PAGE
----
This type of a project is a hands-on example of preservation as living history.
Public perception. I was able to engage people in the community to reflect on their past while also showcasing the importance and diversity of our agricultural roots to my children.
I felt it was critical during the dismantling process to utilize the local media as a means to tell the story of this structure and educate the people on the importance of rural preservation.
Many people from all walks of life stopped by to share stories about the carriage barn and farmstead. They also indicated their support for rural architecture and saving this structure.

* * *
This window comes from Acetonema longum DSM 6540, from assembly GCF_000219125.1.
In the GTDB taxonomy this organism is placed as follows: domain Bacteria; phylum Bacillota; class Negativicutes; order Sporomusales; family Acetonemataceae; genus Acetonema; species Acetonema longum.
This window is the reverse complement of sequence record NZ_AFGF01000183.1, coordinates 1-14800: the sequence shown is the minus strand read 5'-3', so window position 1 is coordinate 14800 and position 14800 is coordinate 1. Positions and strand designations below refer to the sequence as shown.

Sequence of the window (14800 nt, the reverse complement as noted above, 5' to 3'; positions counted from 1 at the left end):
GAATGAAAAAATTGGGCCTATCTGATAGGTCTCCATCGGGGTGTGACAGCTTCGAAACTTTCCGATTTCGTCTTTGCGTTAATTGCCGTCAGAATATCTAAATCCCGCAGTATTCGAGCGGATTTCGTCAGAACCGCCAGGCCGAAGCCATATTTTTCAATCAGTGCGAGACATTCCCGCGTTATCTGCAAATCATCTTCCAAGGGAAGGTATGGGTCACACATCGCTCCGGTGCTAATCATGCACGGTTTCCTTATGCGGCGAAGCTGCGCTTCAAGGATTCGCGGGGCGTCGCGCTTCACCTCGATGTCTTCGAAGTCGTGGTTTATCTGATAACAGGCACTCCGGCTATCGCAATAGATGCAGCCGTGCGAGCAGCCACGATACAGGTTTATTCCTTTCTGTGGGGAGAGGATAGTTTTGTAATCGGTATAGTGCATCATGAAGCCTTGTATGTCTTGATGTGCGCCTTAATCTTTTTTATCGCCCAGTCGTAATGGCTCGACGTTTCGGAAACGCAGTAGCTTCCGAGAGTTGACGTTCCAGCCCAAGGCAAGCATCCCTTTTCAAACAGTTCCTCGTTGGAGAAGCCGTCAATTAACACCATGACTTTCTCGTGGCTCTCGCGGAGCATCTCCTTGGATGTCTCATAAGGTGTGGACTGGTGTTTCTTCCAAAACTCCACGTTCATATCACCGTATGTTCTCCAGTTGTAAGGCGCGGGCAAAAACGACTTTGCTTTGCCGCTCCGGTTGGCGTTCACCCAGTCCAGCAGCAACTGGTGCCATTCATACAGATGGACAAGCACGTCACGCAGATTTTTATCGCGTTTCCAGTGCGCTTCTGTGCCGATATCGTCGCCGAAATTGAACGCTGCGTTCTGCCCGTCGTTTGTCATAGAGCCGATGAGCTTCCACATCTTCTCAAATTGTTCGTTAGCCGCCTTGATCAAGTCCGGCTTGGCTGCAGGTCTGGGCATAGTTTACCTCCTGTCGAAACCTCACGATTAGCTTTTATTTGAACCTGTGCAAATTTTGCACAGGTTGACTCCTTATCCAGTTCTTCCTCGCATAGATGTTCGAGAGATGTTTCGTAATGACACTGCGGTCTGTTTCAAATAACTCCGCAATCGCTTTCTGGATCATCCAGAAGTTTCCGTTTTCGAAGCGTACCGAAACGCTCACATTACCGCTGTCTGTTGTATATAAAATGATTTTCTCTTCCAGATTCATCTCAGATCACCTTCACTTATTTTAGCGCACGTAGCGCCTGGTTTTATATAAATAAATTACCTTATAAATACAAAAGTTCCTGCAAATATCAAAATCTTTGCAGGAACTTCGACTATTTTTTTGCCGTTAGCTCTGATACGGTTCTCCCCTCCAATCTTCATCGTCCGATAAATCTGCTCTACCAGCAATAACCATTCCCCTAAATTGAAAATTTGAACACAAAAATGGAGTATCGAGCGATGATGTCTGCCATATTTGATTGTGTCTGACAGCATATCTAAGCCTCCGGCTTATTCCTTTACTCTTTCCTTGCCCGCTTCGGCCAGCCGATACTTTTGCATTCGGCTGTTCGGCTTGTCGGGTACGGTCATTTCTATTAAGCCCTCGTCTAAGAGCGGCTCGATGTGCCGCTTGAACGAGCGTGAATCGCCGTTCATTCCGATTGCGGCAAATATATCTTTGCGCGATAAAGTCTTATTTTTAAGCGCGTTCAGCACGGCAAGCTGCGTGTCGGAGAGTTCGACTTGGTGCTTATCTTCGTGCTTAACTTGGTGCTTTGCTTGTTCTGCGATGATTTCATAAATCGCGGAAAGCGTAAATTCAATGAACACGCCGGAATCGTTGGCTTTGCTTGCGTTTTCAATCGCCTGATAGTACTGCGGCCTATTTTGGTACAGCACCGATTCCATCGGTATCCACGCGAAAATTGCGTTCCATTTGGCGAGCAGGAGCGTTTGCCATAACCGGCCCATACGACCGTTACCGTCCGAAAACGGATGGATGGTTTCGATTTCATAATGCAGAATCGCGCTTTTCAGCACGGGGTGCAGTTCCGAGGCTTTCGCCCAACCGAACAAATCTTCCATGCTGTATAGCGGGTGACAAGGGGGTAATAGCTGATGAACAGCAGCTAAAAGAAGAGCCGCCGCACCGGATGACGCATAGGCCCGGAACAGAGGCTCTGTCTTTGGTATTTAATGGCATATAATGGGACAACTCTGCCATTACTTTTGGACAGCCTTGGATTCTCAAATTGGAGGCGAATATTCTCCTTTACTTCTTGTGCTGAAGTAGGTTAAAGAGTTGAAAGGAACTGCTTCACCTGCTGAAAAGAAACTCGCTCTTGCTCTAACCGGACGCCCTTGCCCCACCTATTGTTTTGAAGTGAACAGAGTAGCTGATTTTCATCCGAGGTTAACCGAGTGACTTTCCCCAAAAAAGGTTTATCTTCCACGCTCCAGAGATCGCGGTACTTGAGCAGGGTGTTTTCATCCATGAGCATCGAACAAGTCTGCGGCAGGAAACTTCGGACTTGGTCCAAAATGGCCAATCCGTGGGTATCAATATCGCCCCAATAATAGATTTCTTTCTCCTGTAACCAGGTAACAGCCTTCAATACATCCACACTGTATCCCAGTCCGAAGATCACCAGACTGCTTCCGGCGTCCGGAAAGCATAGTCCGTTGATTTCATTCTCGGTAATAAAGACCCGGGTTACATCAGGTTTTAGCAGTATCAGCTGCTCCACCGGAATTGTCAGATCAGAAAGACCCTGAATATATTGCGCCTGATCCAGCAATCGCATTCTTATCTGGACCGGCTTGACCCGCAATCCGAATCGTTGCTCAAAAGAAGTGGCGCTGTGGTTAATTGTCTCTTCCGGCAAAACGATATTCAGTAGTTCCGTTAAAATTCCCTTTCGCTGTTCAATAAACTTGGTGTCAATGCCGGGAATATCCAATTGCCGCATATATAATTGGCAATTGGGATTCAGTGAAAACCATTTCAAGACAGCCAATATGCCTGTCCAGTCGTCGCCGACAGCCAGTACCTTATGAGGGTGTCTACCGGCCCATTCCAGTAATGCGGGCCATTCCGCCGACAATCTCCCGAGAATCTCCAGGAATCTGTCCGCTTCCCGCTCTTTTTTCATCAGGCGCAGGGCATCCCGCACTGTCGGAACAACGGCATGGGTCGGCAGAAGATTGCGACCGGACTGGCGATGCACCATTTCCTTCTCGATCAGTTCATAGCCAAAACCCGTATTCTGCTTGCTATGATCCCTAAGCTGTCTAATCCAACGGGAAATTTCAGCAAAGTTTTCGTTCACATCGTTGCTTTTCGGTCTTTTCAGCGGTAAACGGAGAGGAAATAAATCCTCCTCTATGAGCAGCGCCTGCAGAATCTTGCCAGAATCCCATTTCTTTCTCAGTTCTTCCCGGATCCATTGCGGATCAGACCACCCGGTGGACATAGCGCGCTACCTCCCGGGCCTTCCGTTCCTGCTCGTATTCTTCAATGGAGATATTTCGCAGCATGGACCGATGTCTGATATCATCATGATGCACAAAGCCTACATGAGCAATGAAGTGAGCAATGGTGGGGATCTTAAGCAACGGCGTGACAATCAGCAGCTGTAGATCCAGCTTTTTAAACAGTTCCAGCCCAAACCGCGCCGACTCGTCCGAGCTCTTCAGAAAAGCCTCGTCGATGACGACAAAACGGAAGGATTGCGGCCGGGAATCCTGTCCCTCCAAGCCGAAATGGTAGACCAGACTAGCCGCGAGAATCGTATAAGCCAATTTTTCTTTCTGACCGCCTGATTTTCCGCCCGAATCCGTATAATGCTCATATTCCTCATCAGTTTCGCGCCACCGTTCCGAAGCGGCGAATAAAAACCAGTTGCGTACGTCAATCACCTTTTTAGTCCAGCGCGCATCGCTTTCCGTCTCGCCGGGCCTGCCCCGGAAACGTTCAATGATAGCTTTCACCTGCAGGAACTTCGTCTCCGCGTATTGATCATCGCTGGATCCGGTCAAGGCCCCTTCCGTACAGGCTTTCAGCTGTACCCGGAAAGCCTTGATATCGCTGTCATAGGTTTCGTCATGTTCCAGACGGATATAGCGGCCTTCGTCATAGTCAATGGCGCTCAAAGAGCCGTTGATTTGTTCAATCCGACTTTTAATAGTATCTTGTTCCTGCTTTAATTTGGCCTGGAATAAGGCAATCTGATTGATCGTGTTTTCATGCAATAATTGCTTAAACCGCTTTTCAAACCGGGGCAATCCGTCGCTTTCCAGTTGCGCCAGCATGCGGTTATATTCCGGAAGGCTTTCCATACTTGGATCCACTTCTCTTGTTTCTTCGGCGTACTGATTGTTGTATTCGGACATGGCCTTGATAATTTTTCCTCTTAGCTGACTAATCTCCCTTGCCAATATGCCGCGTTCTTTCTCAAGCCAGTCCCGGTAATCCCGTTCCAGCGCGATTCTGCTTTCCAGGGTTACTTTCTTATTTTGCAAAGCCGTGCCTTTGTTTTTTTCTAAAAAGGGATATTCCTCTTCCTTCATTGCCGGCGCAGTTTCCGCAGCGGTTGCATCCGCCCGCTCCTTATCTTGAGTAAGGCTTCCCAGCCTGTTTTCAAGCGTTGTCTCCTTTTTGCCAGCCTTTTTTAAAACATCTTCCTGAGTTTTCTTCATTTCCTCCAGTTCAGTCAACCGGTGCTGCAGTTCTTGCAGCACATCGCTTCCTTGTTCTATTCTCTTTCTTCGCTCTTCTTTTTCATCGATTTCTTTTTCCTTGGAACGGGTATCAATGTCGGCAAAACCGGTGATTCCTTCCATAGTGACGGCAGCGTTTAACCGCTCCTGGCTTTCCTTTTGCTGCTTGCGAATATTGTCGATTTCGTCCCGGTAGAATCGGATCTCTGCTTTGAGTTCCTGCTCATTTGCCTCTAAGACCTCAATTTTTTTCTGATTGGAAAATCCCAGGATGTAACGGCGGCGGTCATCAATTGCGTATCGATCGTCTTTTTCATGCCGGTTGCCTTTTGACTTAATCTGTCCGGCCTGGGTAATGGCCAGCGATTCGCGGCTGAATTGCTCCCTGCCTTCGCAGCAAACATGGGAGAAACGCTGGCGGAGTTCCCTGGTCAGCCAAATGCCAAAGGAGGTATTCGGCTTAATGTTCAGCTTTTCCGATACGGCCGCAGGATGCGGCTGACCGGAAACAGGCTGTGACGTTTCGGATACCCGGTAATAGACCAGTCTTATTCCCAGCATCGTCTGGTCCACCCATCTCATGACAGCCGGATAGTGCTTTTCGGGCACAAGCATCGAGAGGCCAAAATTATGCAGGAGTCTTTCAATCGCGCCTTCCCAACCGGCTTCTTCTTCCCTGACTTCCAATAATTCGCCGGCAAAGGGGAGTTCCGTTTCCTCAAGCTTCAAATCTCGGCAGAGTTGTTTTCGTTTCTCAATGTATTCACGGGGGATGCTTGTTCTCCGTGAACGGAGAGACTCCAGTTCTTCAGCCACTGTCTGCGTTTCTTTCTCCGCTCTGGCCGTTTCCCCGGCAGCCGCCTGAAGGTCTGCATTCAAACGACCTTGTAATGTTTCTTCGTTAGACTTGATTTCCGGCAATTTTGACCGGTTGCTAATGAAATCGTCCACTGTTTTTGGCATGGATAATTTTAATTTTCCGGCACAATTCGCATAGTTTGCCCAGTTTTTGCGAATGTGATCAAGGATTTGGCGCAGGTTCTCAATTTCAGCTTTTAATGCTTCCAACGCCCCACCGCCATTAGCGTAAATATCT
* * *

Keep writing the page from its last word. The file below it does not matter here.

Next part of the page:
I had the pleasure of meeting Hazel Hopkins, a granddaughter of Cora Johnson, who told me much about the family history and shared memories of the barn and family farmstead.
She was very happy and excited to know that her grandfather’s carriage barn would be saved.
Hopkins visited the site many times during the dismantling process and brought an old photo that showed the structure and surrounding buildings.
I also had the opportunity to talk with another family member, Bill Johnson, who restores vintage Gibson tractors.
Dismantling. After all the architectural fabric was removed, a crane was used to lift off the cupola as an element so as not to destroy it’s detailing. The barn frame was then dismantled by lowering one bent at a time so that it was disassembled for shipping.